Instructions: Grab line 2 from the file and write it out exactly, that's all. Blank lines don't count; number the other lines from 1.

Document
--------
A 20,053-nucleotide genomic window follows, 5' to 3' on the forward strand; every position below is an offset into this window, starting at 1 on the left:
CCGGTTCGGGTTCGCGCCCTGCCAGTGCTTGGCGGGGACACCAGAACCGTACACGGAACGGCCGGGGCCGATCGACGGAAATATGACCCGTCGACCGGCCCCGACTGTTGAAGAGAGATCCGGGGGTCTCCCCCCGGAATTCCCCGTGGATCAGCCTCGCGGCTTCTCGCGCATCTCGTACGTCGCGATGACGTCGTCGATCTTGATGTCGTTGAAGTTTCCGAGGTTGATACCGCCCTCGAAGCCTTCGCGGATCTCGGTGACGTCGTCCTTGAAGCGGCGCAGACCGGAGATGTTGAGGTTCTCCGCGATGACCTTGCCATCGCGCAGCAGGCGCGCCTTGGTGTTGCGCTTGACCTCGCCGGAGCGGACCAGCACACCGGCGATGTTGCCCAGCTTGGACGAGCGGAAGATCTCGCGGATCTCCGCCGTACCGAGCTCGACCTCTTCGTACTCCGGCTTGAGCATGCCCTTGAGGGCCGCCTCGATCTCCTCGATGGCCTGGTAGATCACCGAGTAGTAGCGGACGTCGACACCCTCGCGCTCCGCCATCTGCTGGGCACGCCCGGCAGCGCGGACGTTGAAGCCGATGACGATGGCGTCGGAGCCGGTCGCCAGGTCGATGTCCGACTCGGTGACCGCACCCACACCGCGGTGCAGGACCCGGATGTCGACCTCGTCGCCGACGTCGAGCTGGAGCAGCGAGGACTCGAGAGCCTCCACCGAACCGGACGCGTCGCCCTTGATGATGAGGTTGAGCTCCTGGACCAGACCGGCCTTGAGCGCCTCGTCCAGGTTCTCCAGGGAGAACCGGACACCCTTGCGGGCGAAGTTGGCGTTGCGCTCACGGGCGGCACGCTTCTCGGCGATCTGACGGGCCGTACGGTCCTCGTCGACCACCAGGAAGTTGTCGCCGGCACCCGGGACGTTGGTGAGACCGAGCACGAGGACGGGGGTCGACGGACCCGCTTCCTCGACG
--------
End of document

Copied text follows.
CCGGTTCGGGTTCGCGCCCTGCCAGTGCTTGGCGGGGACACCAGAACCGTACACGGAACGGCCGGGGCCGATCGACGGAAATATGACCCGTCGACCGGCCCCGACTGTTGAAGAGAGATCCGGGGGTCTCCCCCCGGAATTCCCCGTGGATCAGCCTCGCGGCTTCTCGCGCATCTCGTACGTCGCGATGACGTCGTCGATCTTGATGTCGTTGAAGTTTCCGAGGTTGATACCGCCCTCGAAGCCTTCGCGGATCTCGGTGACGTCGTCCTTGAAGCGGCGCAGACCGGAGATGTTGAGGTTCTCCGCGATGACCTTGCCATCGCGCAGCAGGCGCGCCTTGGTGTTGCGCTTGACCTCGCCGGAGCGGACCAGCACACCGGCGATGTTGCCCAGCTTGGACGAGCGGAAGATCTCGCGGATCTCCGCCGTACCGAGCTCGACCTCTTCGTACTCCGGCTTGAGCATGCCCTTGAGGGCCGCCTCGATCTCCTCGATGGCCTGGTAGATCACCGAGTAGTAGCGGACGTCGACACCCTCGCGCTCCGCCATCTGCTGGGCACGCCCGGCAGCGCGGACGTTGAAGCCGATGACGATGGCGTCGGAGCCGGTCGCCAGGTCGATGTCCGACTCGGTGACCGCACCCACACCGCGGTGCAGGACCCGGATGTCGACCTCGTCGCCGACGTCGAGCTGGAGCAGCGAGGACTCGAGAGCCTCCACCGAACCGGACGCGTCGCCCTTGATGATGAGGTTGAGCTCCTGGACCAGACCGGCCTTGAGCGCCTCGTCCAGGTTCTCCAGGGAGAACCGGACACCCTTGCGGGCGAAGTTGGCGTTGCGCTCACGGGCGGCACGCTTCTCGGCGATCTGACGGGCCGTACGGTCCTCGTCGACCACCAGGAAGTTGTCGCCGGCACCCGGGACGTTGGTGAGACCGAGCACGAGGACGGGGGTCGACGGACCCGCTTCCTCGACG